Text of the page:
receiving on said client computer one or more internet identifiers used by said first internet user and associating each of said identifiers with one of said URL portions to create a plurality of possible URLs of said single internet user, each said possible URL a URL for one of said plurality of web services or applications;
checking whether said plurality of possible URLS are active or inactive on the respective web services or applications; and
providing an indication on said identity web page of said activity or inactivity, to form said identity graph providing a record of the use of said first internet user's internet identifiers on said plurality of web services or applications.

3. A method as in claim 2 and further comprising deleting said user identifiers for those web services or applications for which said indication shows said identifier is not active and storing at least a plurality of said URLs on which said indication shows said identifier is active to form at least a portion of said identity graph of said user.

4. A method as in claim 2 wherein said receiving comprises receiving said user identifier in one entry location on said identity web page and automatically populating a plurality of possible URLs with said identifier, each such possible URL corresponding to a possible URL for a different web service or application.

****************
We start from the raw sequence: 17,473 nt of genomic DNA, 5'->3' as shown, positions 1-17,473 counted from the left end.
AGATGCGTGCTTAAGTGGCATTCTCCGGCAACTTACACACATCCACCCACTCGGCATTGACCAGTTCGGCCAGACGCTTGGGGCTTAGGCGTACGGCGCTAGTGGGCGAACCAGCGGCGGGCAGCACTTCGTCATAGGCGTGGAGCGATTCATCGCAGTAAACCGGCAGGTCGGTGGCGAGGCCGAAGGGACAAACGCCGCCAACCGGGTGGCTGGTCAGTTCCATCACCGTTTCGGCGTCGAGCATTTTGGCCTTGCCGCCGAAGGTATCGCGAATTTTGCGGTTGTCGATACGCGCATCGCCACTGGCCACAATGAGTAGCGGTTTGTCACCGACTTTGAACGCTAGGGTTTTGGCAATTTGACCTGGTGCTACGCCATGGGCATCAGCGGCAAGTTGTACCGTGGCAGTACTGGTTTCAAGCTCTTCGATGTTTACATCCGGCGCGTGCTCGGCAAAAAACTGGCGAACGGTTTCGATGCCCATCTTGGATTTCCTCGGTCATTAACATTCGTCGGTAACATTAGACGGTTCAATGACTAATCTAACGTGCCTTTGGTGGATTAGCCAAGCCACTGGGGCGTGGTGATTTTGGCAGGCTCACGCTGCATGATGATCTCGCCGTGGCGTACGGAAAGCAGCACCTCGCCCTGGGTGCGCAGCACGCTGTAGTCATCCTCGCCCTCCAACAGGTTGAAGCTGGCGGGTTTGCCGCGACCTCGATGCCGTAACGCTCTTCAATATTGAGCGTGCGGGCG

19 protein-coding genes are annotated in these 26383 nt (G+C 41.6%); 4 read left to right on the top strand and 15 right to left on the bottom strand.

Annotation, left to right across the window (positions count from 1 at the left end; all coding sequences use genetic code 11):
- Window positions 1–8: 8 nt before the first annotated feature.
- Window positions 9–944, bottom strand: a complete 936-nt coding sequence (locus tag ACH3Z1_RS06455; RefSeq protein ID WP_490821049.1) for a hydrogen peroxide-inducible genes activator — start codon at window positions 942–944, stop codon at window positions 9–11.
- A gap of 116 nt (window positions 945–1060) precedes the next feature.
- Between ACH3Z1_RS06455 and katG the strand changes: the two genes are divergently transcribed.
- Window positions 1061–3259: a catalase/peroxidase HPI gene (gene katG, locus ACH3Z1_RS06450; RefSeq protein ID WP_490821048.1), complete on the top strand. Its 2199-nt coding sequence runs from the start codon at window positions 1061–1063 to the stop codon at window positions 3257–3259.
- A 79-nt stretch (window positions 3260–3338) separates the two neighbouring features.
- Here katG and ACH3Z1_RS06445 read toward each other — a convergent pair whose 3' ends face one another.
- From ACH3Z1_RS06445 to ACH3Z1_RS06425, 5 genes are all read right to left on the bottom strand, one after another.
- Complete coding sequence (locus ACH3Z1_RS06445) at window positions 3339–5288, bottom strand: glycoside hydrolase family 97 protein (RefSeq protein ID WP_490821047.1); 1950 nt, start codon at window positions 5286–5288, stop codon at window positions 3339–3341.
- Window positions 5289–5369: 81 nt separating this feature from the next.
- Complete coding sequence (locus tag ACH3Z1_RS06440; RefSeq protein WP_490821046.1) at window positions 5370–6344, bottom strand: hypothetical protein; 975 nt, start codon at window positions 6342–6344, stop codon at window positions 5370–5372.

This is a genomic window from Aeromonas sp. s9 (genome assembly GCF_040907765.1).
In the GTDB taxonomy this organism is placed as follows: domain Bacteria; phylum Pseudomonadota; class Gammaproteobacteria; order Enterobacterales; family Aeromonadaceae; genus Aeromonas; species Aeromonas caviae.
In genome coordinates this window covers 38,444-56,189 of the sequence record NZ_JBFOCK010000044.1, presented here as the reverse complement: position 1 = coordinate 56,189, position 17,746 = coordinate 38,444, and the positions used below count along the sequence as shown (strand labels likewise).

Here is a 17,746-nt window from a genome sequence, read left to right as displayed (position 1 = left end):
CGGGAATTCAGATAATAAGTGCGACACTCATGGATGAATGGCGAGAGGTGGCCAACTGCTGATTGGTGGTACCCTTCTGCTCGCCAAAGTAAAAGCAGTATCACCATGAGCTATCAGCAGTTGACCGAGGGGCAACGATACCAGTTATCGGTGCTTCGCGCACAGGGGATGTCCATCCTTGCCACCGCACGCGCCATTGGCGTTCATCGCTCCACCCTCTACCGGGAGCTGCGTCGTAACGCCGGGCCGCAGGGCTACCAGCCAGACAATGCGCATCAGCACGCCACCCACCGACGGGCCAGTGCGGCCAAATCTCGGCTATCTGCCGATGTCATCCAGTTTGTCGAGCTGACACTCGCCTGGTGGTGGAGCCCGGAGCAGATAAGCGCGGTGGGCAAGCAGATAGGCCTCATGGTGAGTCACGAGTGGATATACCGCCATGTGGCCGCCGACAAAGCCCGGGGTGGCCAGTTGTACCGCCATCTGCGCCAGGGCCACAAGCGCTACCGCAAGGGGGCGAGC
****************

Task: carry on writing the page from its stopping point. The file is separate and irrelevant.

5. A method as in claim 4 and further comprising, responsive to the activation of a button on said identity web page, clearing said user identifier from all URLs which have not been found to be active.

6. A method as in claim 2 and wherein said one or more user identifiers comprises a user identifier that a first user desires to register on a selected plurality of said web services and applications, and said method further comprises registering said user identifier on said selected plurality of said web services and applications on which it is indicated to not be active.

7. A method as in claim 6 wherein said registering comprises setting up an acknowledgment email account for receiving acknowledgements of registration, entering said acknowledgment email account as being the email account associated with each of said registrations, collecting said acknowledgements on said acknowledgement email account, and communicating said acknowledgments or a summary thereof to said first user.